Foran baseball’s magical season one for the history books

Foran shortstop Justin Lanese is greeted at home plate after hitting a two-run homer in an 8-2 win over North Haven in the CIAC Class L baseball championship June 10 at Palmer Field in Middletown.

Foran shortstop Justin Lanese is greeted at home plate after hitting a two-run homer in an 8-2 win over North Haven in the CIAC Class L baseball championship June 10 at Palmer Field in Middletown.

MIDDLETOWN >> It wasn’t all that long ago when the season objective for the greatest Cinderella story in Connecticut high school history was quite simple and not terribly ambitious.

“We were trying to avoid being the worst team in Foran baseball history,” senior co-captain Justin Lanese said.

The Lions were coming off an eight-run loss to Branford on May 1 that dropped its season record to 1-11. The six-week transformation has been nothing short of remarkable. The capper came June 10th in the form of an 8-2 victory over North Haven at Palmer Field for the CIAC Class L state championship, the school’s first title since 1977.

“I think it’s safe to say now we’re one of the best teams in Foran history,” Lanese said.

Foran (12-13) can also safely lay claim to another distinction for all time. It’s the most unlikely team ever crowned state champion in Connecticut.

Ranked 32nd and last in the Class L field, the Lions are the lowest seed to win a state championship in any sport in CIAC history.

The Portland girls’ soccer team, which won the Class S championship as a 29th seed, previously held the honor. East Catholic, as a 32nd seed, reached the 1992 Class L boys’ basketball final but lost. The closest baseball team to pull of the feat was Shelton, which made the Class LL final as the 30th seed in 1989 and lost to Simsbury.

It was a team that found its way into the Class L field by pure luck.

The CIAC distributed a randomly generated number to every school at start of the school year to be used as a playoff tiebreaker. Foran, at 7-13, was in contention for the final Class L playoff slot since only 31 teams won the minimum eight games to qualify. It’s random number was enough to break a tie with seven-win New London, but not Middletown, which had a chance to win game number seven on the final day of the season.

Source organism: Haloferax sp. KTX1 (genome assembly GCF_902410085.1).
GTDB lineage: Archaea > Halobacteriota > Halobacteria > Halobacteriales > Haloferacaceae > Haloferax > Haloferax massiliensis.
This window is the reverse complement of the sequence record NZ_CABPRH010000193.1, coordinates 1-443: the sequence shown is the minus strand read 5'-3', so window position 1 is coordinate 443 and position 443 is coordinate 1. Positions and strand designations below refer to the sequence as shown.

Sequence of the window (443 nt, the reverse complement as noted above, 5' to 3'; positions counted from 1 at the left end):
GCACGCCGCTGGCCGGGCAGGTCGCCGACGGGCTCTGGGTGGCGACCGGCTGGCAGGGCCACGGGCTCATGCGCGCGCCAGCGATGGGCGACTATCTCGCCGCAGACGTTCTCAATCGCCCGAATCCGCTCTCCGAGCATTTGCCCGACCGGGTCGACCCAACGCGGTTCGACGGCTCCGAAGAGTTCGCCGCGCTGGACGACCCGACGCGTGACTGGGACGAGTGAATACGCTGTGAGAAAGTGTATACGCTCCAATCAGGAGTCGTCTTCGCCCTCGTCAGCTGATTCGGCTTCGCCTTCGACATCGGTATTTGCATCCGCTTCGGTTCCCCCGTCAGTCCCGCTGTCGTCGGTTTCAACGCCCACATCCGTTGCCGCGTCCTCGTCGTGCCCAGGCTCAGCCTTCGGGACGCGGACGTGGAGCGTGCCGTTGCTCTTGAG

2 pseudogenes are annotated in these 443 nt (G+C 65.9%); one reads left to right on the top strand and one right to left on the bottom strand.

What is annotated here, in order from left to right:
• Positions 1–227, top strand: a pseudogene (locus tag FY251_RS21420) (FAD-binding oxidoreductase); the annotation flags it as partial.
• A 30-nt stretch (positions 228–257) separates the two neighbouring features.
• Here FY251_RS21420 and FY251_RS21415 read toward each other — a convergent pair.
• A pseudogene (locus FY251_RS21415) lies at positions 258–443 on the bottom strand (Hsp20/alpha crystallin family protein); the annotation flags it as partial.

Several players trekked from Milford to Enfield to watch Middletown’s final game knowing what was at stake. Enfield came through with a win, and Foran was in the tournament.

Pressure was never a factor for the Lions, even prior to the state final.

“We’re the last seed; we barely got in,” Lanese said. “That took all the pressure off. Teams were expecting us to lose. When they’re expecting you to lose, we could play loose. You play loose, good things happen.”

Foran showed few, if any weakness during its five-game state tournament run. All facets were on display against North Haven, a team that’s won five state championships under Bob DeMayo, the state’s career coaching wins leader.

Lanese’s two-run homer ignited a three-run top of the first. It was 5-0 when John Lickteig (4-for-5) singled home two more in the fourth.

When North Haven (18-7) scored two and loaded the bases with two outs in the fourth, Foran coach Garrett Walker called on Chris Goglia to end the threat. Goglia struck out Craig Somma to preserve the lead.

By the time Mike Leson blasted a two-run homer in the top of the fifth to extend Foran’s lead to 7-2, it was clear the Lions wouldn’t be denied.

How, exactly, was this team ever 1-11?

“They had to get their feet wet and develop their team culture,” Walker said. “It took a little longer than we expected. I’ll take that every year if that’s the outcome.”

Walker was 10-years old when his father, Ken, led the school to its first unlikely championship. Foran football had never been much of a player on the state level, and expectations were modest as it started the 1994 season. The Lions went 10-1. That included overcoming a 10-point deficit to beat traditional state power Hand in the Class M title game. It was Foran’s first, and only, football state championship.

Garrett Walker has long followed in his father’s footsteps, first as an athlete at Central Connecticut State and then into the coaching profession. He spent three seasons as his father’s baseball assistant at Foran before Ken Walker died suddenly in June 2012.

Foran hired Garrett to replace his father that summer. Prior to his first home game as head coach, the school officially renamed the baseball field in honor of Ken Walker.

“I always tell people if I’m here for 50 years, this will never be my program,” Garrett Walker said. “It’s always going to be my father’s program and I wish he was here instead of me right now.”

Ken Walker took Foran baseball to the state semifinals three times. The final trip came in 2003, when Garrett was a senior. Ken Walker retired after the season, but returned a few years later.

This victory, Garrett said, is a tribute to his father.

“I’m going to go home, go on his field, I’m going to cry a lot, and then I’m going to be real happy,” Garrett Walker said. “I know he’d kick me in the ass for being sad that he’s not here. But the kids know who he is. I’ve got colleagues who tell me they wish he was here. He’s a part of Foran, and I really miss him right now.”

Chip Malafronte, the Register sports columnist, can be reached at Follow Chip on Twitter @ChipMalafronte.